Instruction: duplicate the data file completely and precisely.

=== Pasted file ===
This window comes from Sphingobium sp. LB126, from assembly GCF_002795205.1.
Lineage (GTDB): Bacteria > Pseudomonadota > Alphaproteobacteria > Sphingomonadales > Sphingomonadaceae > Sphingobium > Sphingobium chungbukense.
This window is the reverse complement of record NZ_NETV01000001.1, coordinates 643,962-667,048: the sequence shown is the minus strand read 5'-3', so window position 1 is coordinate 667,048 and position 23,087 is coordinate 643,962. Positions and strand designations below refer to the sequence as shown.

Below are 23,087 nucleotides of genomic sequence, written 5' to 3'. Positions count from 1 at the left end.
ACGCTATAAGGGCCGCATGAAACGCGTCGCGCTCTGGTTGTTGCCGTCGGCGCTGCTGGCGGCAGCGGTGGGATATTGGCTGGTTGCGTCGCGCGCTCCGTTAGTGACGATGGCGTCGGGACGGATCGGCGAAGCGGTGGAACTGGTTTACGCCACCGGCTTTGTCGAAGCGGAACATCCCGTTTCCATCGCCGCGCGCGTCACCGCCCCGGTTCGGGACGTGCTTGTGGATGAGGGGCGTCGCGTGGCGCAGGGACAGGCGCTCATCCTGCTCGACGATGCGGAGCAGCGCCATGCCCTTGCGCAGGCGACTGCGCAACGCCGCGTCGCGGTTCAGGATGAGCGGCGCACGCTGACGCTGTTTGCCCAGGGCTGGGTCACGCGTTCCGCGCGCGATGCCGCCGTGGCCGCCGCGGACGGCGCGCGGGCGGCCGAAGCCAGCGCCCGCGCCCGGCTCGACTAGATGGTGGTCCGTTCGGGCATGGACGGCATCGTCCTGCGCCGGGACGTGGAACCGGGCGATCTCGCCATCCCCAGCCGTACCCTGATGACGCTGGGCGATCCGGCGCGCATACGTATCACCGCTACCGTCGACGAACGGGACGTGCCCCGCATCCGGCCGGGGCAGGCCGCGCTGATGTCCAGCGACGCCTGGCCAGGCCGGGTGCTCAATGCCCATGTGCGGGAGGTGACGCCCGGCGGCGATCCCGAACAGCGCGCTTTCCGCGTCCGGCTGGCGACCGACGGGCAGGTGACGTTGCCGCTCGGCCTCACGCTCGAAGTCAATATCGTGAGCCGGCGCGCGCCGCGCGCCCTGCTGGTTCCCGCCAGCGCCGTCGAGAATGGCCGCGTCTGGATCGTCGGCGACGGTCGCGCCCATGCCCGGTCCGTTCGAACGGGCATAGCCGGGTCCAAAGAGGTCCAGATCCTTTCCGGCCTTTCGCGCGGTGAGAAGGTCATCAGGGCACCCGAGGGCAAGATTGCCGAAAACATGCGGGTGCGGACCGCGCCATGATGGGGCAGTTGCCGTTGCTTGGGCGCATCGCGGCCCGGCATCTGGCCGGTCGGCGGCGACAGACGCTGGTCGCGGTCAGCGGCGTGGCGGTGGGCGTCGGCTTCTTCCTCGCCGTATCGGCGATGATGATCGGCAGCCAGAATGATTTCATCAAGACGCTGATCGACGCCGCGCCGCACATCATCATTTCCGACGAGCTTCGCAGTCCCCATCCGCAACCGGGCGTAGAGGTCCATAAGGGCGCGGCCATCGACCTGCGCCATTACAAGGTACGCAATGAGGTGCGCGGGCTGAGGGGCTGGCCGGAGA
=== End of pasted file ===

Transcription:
This window comes from Sphingobium sp. LB126, from assembly GCF_002795205.1.
Lineage (GTDB): Bacteria > Pseudomonadota > Alphaproteobacteria > Sphingomonadales > Sphingomonadaceae > Sphingobium > Sphingobium chungbukense.
This window is the reverse complement of record NZ_NETV01000001.1, coordinates 643,962-667,048: the sequence shown is the minus strand read 5'-3', so window position 1 is coordinate 667,048 and position 23,087 is coordinate 643,962. Positions and strand designations below refer to the sequence as shown.

Below are 23,087 nucleotides of genomic sequence, written 5' to 3'. Positions count from 1 at the left end.
ACGCTATAAGGGCCGCATGAAACGCGTCGCGCTCTGGTTGTTGCCGTCGGCGCTGCTGGCGGCAGCGGTGGGATATTGGCTGGTTGCGTCGCGCGCTCCGTTAGTGACGATGGCGTCGGGACGGATCGGCGAAGCGGTGGAACTGGTTTACGCCACCGGCTTTGTCGAAGCGGAACATCCCGTTTCCATCGCCGCGCGCGTCACCGCCCCGGTTCGGGACGTGCTTGTGGATGAGGGGCGTCGCGTGGCGCAGGGACAGGCGCTCATCCTGCTCGACGATGCGGAGCAGCGCCATGCCCTTGCGCAGGCGACTGCGCAACGCCGCGTCGCGGTTCAGGATGAGCGGCGCACGCTGACGCTGTTTGCCCAGGGCTGGGTCACGCGTTCCGCGCGCGATGCCGCCGTGGCCGCCGCGGACGGCGCGCGGGCGGCCGAAGCCAGCGCCCGCGCCCGGCTCGACTAGATGGTGGTCCGTTCGGGCATGGACGGCATCGTCCTGCGCCGGGACGTGGAACCGGGCGATCTCGCCATCCCCAGCCGTACCCTGATGACGCTGGGCGATCCGGCGCGCATACGTATCACCGCTACCGTCGACGAACGGGACGTGCCCCGCATCCGGCCGGGGCAGGCCGCGCTGATGTCCAGCGACGCCTGGCCAGGCCGGGTGCTCAATGCCCATGTGCGGGAGGTGACGCCCGGCGGCGATCCCGAACAGCGCGCTTTCCGCGTCCGGCTGGCGACCGACGGGCAGGTGACGTTGCCGCTCGGCCTCACGCTCGAAGTCAATATCGTGAGCCGGCGCGCGCCGCGCGCCCTGCTGGTTCCCGCCAGCGCCGTCGAGAATGGCCGCGTCTGGATCGTCGGCGACGGTCGCGCCCATGCCCGGTCCGTTCGAACGGGCATAGCCGGGTCCAAAGAGGTCCAGATCCTTTCCGGCCTTTCGCGCGGTGAGAAGGTCATCAGGGCACCCGAGGGCAAGATTGCCGAAAACATGCGGGTGCGGACCGCGCCATGATGGGGCAGTTGCCGTTGCTTGGGCGCATCGCGGCCCGGCATCTGGCCGGTCGGCGGCGACAGACGCTGGTCGCGGTCAGCGGCGTGGCGGTGGGCGTCGGCTTCTTCCTCGCCGTATCGGCGATGATGATCGGCAGCCAGAATGATTTCATCAAGACGCTGATCGACGCCGCGCCGCACATCATCATTTCCGACGAGCTTCGCAGTCCCCATCCGCAACCGGGCGTAGAGGTCCATAAGGGCGCGGCCATCGACCTGCGCCATTACAAGGTACGCAATGAGGTGCGCGGGCTGAGGGGCTGGCCGGAGA